Times change

Now, as I mentioned earlier, some of the things that Microsoft pointed out about the way that people currently use the Start menu really hit home for me. I really don't use the Start menu the way that I used to — especially in Windows 7. I keep a few icons pinned to the Taskbar — Windows Explorer, Windows Media Player, and Internet Explorer — and have icons for the rest of the programs that I frequently use pinned to the Start menu. Furthermore, since the operating system is so stable, I rarely shut it down or restart it, thus several of the programs that I use on a daily basis, such as email, antivirus, and IM, run all the time. Since I don't shut them down, I rarely need to launch them.

Most of what is buried on my Start menu are programs that I need only occasionally. And when I need them, I don't wade through the folder structure clicking here and there to find them. I just click the Start button, type the first few characters in the program name, and, boom, there it is — magically unearthed by the Start Search feature.

So, do I need the Start menu anymore? Not really! Am I going to mourn its disappearance? Probably not!

Don't get me wrong, I still see the value in this venerable tool. And I surely hope that Microsoft isn't planning on killing off the Start menu completely in Windows 8. I trust that even though they are putting the emphasis on the new Start screen, some semblance of the Start menu will live on in Windows 8 for those who want it or need it.

Ready

For me, I say bring on the Start screen! I'm ready!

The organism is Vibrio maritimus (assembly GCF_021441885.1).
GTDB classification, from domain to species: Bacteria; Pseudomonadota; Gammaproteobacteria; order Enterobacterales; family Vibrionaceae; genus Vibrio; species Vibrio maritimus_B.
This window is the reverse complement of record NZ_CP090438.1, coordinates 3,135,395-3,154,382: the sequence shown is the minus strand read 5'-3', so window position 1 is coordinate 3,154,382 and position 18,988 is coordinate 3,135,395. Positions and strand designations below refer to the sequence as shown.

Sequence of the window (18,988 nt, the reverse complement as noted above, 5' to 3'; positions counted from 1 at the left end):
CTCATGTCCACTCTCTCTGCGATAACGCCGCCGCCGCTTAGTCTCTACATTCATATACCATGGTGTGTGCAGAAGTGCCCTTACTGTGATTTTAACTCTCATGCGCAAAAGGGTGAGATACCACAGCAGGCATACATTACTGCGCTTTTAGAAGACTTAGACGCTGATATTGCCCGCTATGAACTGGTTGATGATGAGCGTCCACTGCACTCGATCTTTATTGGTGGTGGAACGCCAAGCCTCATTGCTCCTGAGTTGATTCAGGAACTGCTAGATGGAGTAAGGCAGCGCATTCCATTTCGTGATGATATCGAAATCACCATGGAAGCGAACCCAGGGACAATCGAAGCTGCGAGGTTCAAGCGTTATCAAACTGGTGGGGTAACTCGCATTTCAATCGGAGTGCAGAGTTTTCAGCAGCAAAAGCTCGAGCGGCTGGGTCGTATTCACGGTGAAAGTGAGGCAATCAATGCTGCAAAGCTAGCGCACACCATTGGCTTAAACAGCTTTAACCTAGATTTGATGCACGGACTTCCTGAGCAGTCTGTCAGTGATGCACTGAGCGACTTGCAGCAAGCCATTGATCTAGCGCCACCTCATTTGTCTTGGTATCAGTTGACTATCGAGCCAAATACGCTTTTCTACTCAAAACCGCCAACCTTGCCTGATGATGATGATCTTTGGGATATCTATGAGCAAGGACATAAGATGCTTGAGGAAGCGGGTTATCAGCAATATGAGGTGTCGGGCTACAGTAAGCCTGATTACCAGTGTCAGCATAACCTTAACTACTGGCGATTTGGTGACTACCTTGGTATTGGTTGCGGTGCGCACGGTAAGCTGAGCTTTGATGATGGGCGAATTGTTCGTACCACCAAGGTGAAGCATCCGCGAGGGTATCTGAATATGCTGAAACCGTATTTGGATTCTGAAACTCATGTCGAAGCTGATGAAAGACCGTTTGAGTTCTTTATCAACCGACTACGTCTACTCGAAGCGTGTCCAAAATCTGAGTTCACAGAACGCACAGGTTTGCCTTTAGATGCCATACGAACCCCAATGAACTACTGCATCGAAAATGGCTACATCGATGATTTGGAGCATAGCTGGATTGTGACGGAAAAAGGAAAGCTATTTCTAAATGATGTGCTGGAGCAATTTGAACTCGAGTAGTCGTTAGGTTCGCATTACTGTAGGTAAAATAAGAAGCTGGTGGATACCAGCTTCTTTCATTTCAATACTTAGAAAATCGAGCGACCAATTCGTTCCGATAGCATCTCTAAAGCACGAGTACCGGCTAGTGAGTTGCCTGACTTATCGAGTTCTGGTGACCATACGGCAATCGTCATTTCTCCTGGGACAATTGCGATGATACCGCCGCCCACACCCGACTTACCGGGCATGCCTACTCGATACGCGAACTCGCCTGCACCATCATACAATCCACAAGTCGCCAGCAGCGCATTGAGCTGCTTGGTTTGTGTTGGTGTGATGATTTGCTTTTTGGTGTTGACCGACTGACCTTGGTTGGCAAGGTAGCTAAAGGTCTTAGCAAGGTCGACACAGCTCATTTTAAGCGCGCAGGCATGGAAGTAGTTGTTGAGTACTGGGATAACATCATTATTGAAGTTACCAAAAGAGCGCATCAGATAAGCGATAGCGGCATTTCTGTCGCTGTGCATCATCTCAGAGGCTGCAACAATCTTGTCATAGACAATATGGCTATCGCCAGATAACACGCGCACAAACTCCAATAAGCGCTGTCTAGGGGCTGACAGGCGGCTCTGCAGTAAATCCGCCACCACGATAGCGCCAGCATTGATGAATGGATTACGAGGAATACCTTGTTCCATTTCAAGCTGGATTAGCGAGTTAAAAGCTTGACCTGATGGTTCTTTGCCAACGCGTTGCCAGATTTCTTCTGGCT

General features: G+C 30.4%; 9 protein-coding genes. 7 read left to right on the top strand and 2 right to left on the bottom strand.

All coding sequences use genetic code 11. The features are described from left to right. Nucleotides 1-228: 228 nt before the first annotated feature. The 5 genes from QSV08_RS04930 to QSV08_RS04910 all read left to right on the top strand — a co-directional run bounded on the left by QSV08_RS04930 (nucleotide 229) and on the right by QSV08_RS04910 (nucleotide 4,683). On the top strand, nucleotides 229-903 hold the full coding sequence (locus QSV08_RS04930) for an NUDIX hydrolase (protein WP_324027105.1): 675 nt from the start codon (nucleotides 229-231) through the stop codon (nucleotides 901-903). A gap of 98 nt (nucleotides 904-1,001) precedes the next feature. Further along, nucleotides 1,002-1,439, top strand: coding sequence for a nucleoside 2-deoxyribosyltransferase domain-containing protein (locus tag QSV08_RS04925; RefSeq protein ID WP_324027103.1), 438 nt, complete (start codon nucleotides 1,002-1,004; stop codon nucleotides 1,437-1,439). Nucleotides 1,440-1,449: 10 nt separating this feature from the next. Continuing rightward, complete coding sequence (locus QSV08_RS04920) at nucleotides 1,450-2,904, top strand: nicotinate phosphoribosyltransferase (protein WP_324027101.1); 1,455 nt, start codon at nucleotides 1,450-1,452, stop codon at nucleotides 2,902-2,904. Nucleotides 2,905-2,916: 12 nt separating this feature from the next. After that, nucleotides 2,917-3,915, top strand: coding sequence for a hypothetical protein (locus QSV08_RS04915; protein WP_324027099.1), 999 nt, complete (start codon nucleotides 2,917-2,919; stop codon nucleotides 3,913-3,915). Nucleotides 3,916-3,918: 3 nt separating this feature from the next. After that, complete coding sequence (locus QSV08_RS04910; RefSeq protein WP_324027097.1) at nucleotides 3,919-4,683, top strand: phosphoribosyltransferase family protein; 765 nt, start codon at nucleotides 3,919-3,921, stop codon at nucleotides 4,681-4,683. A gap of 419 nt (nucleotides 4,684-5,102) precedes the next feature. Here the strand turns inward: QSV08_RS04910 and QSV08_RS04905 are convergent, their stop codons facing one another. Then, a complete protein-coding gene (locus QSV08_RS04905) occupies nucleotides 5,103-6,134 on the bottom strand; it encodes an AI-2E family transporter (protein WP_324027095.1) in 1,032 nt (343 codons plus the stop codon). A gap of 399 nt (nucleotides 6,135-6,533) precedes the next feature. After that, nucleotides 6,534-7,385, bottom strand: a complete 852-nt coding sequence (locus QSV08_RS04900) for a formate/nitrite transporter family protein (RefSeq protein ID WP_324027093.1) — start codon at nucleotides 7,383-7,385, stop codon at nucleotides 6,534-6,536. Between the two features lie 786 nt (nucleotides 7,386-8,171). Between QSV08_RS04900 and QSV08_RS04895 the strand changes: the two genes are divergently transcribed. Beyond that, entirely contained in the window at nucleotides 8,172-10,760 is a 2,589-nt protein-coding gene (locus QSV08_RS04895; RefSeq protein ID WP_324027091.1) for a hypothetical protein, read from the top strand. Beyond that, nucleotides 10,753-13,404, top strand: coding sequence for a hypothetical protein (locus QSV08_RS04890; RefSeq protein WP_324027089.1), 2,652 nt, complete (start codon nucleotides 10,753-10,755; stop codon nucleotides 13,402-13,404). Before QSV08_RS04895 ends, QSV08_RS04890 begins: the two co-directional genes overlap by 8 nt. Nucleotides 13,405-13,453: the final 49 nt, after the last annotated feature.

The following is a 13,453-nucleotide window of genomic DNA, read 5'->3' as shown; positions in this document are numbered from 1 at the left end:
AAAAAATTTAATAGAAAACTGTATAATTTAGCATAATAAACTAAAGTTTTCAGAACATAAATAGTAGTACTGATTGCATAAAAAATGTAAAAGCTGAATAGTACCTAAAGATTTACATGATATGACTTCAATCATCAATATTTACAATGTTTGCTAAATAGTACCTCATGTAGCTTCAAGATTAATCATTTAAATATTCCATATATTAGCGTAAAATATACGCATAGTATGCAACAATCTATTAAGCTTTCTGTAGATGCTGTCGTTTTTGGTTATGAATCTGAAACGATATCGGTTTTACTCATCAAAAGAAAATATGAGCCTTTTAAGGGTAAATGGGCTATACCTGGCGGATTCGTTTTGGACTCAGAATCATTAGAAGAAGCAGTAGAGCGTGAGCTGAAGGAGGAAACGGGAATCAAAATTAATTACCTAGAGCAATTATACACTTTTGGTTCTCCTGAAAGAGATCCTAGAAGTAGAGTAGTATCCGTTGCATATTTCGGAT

I'm ready to begin using tiles that represent my applications. I'm ready to have live tiles that continuously deliver information from the Web right on my screen. I'm ready to organize my apps into groups and then take advantage of the Zoom feature to get an at-a-glance view of the groups. I'm ready to be able to search for files or applications and have the results display on the entire screen. I'm ready to have a screen that extends beyond the boundaries of my monitor that can be accessed fluidly with a swipe of my mouse.

Yes, I said mouse. I expect to see, and Microsoft has stated that beyond the Windows 8 Developer Preview, the operating system will provide much better support for the mouse and keyboard.

I'm ready for a change!

What's your take?

Do you feel that the Start menu has outlived its usefulness? What do you think about the Start screen? Are you ready for a change? As always, if you have comments or information to share about this topic, please take a moment to drop by the TechRepublic Community Forums and let us hear from you.

Based on the information in this blog post, you may want to check out my Evolution of the Windows Start menu gallery. You might also be interested in my Windows 95 Retrospective gallery.

About

Greg Shultz is a freelance Technical Writer. Previously, he has worked as Documentation Specialist in the software industry, a Technical Support Specialist in educational industry, and a Technical Journalist in the computer publishing industry.